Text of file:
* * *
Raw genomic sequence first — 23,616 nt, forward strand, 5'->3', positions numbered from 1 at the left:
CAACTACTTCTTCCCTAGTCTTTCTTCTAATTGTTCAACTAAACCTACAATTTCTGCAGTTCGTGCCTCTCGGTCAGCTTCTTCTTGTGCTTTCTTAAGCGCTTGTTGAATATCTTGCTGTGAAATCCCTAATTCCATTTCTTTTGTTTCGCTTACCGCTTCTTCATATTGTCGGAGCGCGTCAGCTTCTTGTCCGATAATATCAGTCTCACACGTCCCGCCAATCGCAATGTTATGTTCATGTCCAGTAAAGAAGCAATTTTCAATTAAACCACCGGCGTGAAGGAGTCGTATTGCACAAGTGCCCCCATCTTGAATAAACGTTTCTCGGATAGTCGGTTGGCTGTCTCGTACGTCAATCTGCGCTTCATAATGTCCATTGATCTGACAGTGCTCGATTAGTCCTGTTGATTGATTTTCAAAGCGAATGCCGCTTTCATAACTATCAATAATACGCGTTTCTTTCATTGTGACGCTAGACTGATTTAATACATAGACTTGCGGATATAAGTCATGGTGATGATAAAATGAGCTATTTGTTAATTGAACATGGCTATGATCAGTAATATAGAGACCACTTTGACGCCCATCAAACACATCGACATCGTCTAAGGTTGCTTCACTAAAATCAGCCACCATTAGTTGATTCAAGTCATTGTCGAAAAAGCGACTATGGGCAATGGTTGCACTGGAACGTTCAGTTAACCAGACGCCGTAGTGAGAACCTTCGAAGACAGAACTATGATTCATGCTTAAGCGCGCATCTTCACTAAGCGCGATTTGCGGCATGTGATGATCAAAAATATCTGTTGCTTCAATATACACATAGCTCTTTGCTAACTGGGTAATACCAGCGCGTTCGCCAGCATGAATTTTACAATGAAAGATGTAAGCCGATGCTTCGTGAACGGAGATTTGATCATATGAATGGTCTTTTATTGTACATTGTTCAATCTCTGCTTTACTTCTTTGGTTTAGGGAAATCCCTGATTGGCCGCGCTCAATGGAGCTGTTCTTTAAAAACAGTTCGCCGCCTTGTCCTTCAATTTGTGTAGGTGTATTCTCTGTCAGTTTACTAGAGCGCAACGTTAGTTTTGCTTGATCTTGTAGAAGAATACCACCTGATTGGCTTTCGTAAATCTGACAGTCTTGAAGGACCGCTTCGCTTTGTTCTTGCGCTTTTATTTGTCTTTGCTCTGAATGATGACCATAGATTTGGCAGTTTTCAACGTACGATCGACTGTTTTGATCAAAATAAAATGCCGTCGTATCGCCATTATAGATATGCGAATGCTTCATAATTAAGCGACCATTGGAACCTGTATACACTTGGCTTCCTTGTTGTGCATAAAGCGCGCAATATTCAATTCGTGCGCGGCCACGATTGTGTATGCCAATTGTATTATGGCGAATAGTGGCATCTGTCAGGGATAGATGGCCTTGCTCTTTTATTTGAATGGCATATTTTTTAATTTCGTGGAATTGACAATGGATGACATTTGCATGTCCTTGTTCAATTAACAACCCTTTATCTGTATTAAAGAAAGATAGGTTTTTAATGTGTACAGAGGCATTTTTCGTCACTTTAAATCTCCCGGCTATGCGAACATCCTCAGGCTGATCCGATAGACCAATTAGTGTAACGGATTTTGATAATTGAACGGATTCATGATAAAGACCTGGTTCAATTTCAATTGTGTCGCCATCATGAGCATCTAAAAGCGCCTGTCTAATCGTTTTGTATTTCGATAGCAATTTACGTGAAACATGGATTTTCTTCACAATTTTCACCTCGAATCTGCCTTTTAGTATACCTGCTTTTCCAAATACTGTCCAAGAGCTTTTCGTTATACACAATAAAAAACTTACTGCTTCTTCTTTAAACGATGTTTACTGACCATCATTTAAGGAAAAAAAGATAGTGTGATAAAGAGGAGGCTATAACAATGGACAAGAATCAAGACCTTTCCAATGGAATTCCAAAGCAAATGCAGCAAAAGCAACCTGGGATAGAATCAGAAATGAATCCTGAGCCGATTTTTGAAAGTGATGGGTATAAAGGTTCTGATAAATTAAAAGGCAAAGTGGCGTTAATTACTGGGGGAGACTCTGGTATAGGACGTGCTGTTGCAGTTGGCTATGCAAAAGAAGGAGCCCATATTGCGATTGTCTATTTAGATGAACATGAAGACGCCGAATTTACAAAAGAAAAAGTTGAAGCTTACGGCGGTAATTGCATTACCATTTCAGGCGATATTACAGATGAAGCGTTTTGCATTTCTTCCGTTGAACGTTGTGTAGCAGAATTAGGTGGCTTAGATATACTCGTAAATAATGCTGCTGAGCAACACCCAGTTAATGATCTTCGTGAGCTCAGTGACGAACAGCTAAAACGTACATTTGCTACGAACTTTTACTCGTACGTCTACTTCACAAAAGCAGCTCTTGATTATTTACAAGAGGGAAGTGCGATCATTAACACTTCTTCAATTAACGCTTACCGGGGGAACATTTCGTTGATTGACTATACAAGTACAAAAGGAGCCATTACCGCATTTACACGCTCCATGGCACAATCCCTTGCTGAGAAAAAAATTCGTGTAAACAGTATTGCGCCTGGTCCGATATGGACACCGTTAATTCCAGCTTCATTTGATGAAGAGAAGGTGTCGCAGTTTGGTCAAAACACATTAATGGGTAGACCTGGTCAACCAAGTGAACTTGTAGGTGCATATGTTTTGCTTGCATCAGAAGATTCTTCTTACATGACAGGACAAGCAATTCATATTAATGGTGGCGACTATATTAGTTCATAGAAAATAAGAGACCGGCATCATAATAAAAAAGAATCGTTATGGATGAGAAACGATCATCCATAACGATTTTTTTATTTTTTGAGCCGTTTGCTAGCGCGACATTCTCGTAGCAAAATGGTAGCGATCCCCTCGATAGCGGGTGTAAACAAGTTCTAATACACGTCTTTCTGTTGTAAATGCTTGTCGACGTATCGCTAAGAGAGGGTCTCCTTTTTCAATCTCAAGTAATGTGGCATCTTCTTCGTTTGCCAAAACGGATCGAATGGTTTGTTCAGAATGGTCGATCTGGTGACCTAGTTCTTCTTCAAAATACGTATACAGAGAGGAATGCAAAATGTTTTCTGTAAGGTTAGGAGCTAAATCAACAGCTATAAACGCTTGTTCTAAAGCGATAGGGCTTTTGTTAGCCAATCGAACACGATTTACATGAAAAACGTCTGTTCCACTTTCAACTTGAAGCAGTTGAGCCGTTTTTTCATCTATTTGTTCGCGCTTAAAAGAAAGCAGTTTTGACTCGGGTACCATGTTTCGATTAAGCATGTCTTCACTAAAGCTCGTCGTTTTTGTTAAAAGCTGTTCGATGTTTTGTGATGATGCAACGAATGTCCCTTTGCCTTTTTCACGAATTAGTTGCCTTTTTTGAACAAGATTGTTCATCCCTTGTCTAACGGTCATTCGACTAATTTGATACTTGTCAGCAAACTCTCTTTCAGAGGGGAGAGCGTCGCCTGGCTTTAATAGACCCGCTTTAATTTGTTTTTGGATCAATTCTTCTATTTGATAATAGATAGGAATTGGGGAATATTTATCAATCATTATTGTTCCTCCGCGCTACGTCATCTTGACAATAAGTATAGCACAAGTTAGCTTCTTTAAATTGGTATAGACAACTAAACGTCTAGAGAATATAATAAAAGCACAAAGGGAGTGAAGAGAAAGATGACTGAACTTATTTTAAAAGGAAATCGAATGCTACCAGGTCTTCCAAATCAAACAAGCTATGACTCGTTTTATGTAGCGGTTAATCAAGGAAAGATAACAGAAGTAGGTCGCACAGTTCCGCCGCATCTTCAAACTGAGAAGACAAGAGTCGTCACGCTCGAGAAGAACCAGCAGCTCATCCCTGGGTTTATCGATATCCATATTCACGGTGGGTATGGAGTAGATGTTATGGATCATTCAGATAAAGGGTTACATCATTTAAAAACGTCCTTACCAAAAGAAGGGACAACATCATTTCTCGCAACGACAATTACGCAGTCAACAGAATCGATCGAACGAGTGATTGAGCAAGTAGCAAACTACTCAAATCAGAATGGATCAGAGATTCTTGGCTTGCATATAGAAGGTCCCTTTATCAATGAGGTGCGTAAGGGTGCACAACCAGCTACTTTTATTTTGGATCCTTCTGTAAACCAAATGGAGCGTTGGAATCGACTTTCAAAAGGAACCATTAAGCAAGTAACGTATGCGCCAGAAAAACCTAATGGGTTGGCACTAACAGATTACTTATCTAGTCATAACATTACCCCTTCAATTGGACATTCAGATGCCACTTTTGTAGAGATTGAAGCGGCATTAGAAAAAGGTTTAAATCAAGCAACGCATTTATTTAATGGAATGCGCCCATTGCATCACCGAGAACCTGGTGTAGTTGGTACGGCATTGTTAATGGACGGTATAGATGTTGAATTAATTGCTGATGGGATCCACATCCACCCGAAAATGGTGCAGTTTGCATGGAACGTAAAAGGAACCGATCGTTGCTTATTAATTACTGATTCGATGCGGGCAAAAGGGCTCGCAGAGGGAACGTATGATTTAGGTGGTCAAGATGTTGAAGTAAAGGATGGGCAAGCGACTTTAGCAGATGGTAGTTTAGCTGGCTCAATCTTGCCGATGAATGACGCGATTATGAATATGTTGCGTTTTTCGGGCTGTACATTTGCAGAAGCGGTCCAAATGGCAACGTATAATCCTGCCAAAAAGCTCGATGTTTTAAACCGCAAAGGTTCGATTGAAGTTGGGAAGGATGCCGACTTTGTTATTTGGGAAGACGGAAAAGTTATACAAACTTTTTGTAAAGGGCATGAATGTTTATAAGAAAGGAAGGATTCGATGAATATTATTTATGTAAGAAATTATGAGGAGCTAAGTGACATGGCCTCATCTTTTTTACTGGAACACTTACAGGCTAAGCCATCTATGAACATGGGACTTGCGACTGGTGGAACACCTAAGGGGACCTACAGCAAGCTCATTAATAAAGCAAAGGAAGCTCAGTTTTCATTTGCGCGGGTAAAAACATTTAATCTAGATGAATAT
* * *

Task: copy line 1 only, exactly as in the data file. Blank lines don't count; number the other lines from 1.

Raw genomic sequence first — 23,616 nt, forward strand, 5'->3', positions numbered from 1 at the left: